Monday, December 16, 2013

Lew Switzer’s Christmas Message

“If the Hoosier was for men,” read Lew Swtizer’s 1918 Christmas ad, “every modern business…would have [one].” In Kalispell, Montana, and elsewhere across the nation, the Hoosier was a much-desired Christmas gift. Switzer, a Kalispell furniture dealer, bluntly claimed that if this poplar kitchen cabinet could make man’s work easier, no man would be without one. But “men carelessly leave thoughts of efficiency behind when business hours are over.” The ad theorized that most of the nation’s work really took place in the American kitchen where millions of women spent long hours walking needless miles from one corner of the room to the other, and back again.  Organization could prevent all that walking. Switzer’s ad went on the point out that the Hoosier “restores charm to home keeping, prevents waste, and conserves strength.”

Kalispell Daily Inter Lake, December 6, 1918
The Hoosier, often found today in antique and second-hand stores, was the most popular type of kitchen cabinet from the late 1890s into the 1920s. The Hoosier Manufacturing Company adapted a baker’s cabinet to make the first model, on the market in 1899. Hoosiers were either wooden or enameled metal.The usually included drawers, cupboards, shelves, tea and coffee canisters, sugar and flour bins, spice racks with special glass containers, and work space. Until the 1920s, kitchens did not usually have built-in cabinetry, and so the Hoosier and other similar pieces of kitchen furniture were essential to a well-run kitchen. The Hoosier “released the bonds of drudgery” and made a woman’s kitchen practical and serviceable. The 1918 Hoosier had space for storing four hundred items, all at arm’s reach. Switzer encouraged his customers to “make one heart glad” at Christmastime and give the gift of convenience. Playing upon patriotism as the nation celebrated the recent end of World War I, Switzer admonished men declaring, “It is your patriotic duty to buy useful gifts and to buy early. So select your Hoosier at once.”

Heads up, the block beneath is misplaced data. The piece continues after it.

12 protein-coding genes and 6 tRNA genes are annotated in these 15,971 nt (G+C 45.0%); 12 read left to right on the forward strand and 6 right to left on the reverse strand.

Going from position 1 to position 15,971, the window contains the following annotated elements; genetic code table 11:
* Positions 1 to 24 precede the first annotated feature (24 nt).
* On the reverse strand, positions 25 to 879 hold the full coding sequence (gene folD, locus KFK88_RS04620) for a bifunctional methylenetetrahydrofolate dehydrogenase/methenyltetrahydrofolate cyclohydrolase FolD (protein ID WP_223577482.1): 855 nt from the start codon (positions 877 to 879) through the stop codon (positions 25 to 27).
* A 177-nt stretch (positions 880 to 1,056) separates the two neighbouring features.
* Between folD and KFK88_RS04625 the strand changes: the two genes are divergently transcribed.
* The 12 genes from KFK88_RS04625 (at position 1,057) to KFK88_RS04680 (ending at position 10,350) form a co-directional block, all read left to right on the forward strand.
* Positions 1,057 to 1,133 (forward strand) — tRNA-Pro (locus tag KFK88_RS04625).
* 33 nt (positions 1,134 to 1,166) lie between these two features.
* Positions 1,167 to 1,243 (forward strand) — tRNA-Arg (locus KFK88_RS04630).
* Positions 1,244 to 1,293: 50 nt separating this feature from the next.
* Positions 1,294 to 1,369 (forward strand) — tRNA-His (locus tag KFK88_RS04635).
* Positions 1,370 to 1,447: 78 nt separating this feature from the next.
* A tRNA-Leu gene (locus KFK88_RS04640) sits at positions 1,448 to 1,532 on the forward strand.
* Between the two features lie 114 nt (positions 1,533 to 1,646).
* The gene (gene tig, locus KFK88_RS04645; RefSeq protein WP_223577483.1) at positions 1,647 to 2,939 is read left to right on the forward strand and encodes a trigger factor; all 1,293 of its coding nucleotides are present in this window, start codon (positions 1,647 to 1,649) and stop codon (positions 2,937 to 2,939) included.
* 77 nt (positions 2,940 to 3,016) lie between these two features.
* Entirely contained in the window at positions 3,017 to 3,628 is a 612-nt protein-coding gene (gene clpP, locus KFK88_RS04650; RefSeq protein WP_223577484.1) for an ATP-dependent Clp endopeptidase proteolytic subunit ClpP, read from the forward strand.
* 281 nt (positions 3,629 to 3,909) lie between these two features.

P.S. Remember these holiday advertisements?